There’s a tale Vlad the invader tells about himself. At the time, he was a young lad living with his family in one of the communal flats commonplace in the Moscow of these days.

The young Putin had chased a rat into the stairwell leaving the latter with no obvious exit. And he says that nothing is more dangerous than a cornered rat. Perhaps because that particular rodent is quite capable of irrational violence when his future is suddenly at stake.

It's a useful metaphor for the Russian leader himself, having bestrode the stage for an unpredecented 20 years, a reign prolonged by moving the democratic goalposts whilst suppressing dissent and throwing serious rivals in the pokey.

Few people remain persuaded of the party line that he mounted a “special military operation” to save Ukraine from the Nazis, least of all the burgeoning army of bereaved parents whose children returned from the front in boxes.

Nevertheless, this political rat is now cornered. By hubris, by erstwhile military allies questioning his capabilities, and by the dawning realisation that taking on most of the rest of the world is not really the smartest route to international acceptance.

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And, unlike the furry rodent in the stairwell, he has a stash of nuclear weapons he keeps threatening to deploy each time he suffers a battlefield reverse.

You might argue that nobody would be foolish enough to embark on a nuclear conflict when you and yours would almost certainly wind up casualties. But that would be to apply logical thought to a man whose primary motivation seems to be political survival rather than any other variety.

In short, he might well consider going down in what he’d characterise as a blaze of glory rather than ceding power to a usurper. After all, you can cease wondering about your earthly legacy if you’re six feet under. Trouble is, most of the rest of us would be too.

The thug who tried to take him on a few days back may have been bought off or vanquished or both. With a little luck, some more credible and creditable dissidents will finish the job before he finishes us all off.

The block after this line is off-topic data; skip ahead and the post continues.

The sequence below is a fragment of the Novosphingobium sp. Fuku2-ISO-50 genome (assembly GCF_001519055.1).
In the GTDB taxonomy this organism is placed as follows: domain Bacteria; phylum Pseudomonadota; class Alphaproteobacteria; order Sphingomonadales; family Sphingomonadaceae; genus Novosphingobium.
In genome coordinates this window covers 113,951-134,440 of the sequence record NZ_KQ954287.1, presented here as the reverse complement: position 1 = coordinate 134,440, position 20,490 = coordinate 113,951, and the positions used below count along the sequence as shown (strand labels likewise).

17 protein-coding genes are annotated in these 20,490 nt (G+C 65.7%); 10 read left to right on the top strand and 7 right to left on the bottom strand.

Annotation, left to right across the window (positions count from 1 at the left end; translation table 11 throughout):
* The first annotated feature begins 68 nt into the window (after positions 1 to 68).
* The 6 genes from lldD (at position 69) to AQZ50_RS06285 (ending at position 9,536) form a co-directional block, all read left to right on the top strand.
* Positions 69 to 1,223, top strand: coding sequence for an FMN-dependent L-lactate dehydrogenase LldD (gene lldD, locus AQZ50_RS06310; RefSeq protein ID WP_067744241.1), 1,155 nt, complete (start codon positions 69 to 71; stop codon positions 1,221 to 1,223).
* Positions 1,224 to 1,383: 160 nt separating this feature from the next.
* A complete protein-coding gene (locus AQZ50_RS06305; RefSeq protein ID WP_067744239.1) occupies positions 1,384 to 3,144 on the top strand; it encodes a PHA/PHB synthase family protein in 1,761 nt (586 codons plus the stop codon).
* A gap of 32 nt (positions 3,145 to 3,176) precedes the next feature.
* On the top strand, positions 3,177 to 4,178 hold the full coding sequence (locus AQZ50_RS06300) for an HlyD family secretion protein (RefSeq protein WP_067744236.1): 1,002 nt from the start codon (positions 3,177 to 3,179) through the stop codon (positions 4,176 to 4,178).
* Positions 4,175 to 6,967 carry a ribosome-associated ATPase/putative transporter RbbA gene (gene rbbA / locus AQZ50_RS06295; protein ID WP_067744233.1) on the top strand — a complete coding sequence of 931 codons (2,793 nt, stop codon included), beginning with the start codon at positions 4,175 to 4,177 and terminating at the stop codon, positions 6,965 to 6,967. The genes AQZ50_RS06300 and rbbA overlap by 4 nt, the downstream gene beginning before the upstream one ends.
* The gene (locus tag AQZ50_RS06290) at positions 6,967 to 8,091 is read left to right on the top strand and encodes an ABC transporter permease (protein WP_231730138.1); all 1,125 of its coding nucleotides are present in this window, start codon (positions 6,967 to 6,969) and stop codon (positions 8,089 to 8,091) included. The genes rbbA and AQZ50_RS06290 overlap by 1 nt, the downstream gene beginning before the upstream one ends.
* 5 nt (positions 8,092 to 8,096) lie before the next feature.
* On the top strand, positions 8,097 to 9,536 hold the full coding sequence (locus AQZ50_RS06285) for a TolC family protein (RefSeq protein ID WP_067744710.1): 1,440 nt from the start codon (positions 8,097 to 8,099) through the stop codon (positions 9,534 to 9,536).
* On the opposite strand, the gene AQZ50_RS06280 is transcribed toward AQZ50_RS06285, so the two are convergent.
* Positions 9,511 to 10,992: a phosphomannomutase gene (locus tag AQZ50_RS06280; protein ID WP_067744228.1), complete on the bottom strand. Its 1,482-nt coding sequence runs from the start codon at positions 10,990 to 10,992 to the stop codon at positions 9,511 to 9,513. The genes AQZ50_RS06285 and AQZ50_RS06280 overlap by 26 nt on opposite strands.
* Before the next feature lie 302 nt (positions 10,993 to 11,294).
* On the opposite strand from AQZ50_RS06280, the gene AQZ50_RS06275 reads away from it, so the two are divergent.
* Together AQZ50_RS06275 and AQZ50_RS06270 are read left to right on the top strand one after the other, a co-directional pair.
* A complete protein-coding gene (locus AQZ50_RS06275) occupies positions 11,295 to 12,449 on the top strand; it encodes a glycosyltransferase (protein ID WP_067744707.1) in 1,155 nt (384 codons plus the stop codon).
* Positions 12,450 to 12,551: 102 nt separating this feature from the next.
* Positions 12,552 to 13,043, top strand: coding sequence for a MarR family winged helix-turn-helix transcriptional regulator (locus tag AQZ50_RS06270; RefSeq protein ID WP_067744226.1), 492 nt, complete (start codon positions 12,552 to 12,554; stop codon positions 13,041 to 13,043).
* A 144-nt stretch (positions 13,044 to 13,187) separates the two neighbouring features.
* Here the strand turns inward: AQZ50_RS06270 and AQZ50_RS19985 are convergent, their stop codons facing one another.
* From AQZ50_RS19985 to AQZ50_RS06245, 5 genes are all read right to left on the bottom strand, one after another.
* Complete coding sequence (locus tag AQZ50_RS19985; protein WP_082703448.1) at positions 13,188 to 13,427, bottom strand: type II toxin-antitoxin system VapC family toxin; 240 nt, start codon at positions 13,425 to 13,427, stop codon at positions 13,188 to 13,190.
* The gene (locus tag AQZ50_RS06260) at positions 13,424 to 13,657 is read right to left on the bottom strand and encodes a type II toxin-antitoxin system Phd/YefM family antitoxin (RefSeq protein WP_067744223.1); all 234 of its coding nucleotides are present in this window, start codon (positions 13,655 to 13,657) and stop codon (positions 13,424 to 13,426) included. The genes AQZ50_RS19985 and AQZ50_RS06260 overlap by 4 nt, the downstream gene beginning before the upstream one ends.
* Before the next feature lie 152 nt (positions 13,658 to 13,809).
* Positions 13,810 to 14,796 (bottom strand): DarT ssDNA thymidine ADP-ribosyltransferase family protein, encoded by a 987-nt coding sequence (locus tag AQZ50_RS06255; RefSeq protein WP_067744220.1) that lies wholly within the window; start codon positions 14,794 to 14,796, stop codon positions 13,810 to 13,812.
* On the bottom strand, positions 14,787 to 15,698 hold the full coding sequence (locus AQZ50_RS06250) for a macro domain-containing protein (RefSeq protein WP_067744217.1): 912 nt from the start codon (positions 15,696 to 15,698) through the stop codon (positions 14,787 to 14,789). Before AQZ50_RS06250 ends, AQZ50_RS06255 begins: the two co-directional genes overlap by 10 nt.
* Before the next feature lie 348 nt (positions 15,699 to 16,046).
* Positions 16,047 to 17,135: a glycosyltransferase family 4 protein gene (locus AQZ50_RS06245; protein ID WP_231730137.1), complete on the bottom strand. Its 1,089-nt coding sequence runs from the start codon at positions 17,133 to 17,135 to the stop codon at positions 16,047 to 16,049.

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This week I should have been at our local village hall as part of an alleged consultation by CMAL into the future of our local ferry and whether their plans would render our iconic pier as vulnerable to decay as the Helensburgh variety.

Surprise, surprise it was postponed. This is a local consultation which has been promised endlessly and which always gets thrust on the back burner.

Of course, our wee ferry isn’t the lifeline variety about which Scottish islanders are up in arms. Not least the denizens of Uist whose seaborne link to mainland supplies was yanked to service another island.

A new report from Holyrood’s transport committee has urged the parliament to stop playing pass the parcel with the blame for the failure to maintain a functioning ferry fleet, much of which is in its maritime dotage.

It noted too that having eight cabinet secretaries for transport in a decade is hardly a recipe for continuity of strategic thinking. However I remain to be convinced by their argument that Transport Scotland should create Ferries Scotland to remedy this.

I’m not sure how we fix this serial shambles which dates back many administrations. However I’m pretty certain that setting up yet another

quango is not the best answer. We tried that with CMAL who now own the ferries plied by CalMac and the harbours used by them.

Like so many public bodies they tend to be peopled by folk who fail to talk about their plans with the end users, in whose interests they were allegedly set up.

We need more locals plumbed into decision making and fewer social engineers with laptops where their common sense ought to be located.

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These were giddy times. The days when we thought Scotland always qualified for the big tournaments.

For Euro 96 when Scotland were undone by a Gascoigne goal which, inexplicably, Gordon Brown flagged up as his favourite one. (The Tartan Army were not amused!)

Then the 1998 World Cup in France. Craig Brown, who died this week, was the boss man for both these squads, and a man for whom nobody had a bad word to say. He knew how to gee up players, and he knew how much it all meant to the travelling support, since he was also a fan.

The memories of that World Cup remain vivid. Trying to record a live radio show in the back of a pub filled with kilties who could be persuaded, after a beer or three, that they knew how to sing.

Then there was the opening game against the might of Brazil where, in traditional Scottish fashion, the South Americans’ winner came via a ball which stotted off our goalie into the chest of a Scottish defender and bounced into the back of the net.

Then, after the Norway game, standing on a platform watching a kilted warrior solemnly take off his viking helmet, popping it in his bag from which he drew out a fez, since Morocco was the next encounter. These guys are special, as indeed was Mr Brown as nobody called him.

He will be missed in Germany. If we get there.